#3 – Work and life balance is a constant battle for many people, but blending does not mean blurring the work life worlds. No, tracking by the minute is not the answer, but a flexibility and understanding is. Please don’t pretend that people always want to put in the hours of work that it takes to always do a good job, so HR and leadership still needs to provide those tactical parameters.

    #4 – The author is off base here completely (and makes we wonder about his other points even more). Salary is a set of confidential information that HR does need to provide offers, succession planning, promotions, etc. It is a key aspect of the interview process (along with understanding skills, attitudes, etc.) and certainly an important part of understanding employees. To suggest that it should be unknown is plain silly. Yes, we all want to pay candidates and employees the right salary, understand fair market value, know industry and geographical trends…it is a tool in our tool bag. HR does not necessarily judge value, we need to understand it and manage it.

  5. When the organisations’ need is “WE”, APRs focus on “I”. There is a contradiction.

    Getting rid of it would be one of the wisest things that HR can do.

  6. I’m not sure the tone of the article is helpful. Tossing away all these elements is easy to say, but how will salary increase and promotions be determined when there are no ratings? If performance reviews have objectives , then shouldn’t they be viewed as a business planning tool? How do you determine overtime pay if there’s no timekeeping? The “adult” thing to do would be to provide alternatives. From my perspective the issues here have more to do with bad management than bad HR practices.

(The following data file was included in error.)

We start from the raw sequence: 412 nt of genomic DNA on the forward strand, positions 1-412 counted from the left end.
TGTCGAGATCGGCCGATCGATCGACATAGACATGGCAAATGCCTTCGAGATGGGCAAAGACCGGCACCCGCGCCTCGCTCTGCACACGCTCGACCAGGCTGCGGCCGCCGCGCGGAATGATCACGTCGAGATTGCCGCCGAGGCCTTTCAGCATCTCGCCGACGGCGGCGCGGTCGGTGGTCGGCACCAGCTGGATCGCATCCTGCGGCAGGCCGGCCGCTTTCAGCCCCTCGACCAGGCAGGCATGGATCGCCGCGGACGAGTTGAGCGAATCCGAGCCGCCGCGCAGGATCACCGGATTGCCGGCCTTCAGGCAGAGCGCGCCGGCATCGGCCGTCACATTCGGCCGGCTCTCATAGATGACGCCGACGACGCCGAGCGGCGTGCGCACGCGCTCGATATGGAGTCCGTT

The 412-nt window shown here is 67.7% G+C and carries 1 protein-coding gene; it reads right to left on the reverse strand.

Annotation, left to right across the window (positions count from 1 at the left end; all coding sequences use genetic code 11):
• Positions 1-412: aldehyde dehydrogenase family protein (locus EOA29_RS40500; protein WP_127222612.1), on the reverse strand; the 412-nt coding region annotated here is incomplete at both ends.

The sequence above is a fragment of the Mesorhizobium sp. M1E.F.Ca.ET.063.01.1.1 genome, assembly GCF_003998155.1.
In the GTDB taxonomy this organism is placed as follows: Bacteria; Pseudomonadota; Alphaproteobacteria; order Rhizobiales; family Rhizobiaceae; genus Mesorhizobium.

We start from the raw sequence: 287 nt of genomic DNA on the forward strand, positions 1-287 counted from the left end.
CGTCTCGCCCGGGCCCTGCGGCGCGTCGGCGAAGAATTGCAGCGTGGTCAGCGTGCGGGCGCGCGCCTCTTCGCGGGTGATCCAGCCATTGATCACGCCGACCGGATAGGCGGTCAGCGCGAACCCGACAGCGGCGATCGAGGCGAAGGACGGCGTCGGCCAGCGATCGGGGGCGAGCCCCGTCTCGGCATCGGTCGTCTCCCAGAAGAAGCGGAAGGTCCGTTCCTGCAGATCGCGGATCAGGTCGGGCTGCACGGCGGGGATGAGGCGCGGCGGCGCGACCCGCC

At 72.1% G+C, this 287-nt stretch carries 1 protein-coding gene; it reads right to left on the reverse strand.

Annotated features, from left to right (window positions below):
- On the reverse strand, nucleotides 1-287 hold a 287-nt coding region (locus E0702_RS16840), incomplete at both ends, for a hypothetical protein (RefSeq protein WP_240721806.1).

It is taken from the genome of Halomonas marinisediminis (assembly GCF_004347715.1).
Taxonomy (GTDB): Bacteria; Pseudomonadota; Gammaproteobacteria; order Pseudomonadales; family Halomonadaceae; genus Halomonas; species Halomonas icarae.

7. Thanks for this article. I would especially applaud #5, the use of the phrase “Human Capital,” to refer to the employees of a company. It is somewhat dehumanizing, and is not a good reflection on a company’s values where it is used. We are all humans, with goals, aspirations, and yes, feelings.

  8. Wholeheartedly agree with most of this and would like to better understand how actually planning ahead (if even only a month at a time) to reach goals collaboratively is handled in this model. I would hate to see some of us finally reaching some sort of planning and accountability equilibrium, especially with performance reviews, only to lose the only planning and performance discussion some employees ever get. It’s not just HR that is at fault here, but those leaders who have to be forced to have substantive conversations with their employees in the first place. If we are going to get rid of something, can we replace it, as you suggest, with immediate feedback? This isn’t a question of policy, but one of culture. Eliminating some of these practices will certainly help, but not if we don’t address the underlying culture of patriarchy still holding on from the industrial revolution.

  9. Interesting short summary of people management themes that can be improved in many organizations across the globe. I do think it’s not just up to HR to change all this, as it’s very much about culture. And that is something we all make together; management, employees, support staff as HR and government and unions.

  10. This is a pretty good start to a list of practices HR should have long abandoned as we press into the 21st century.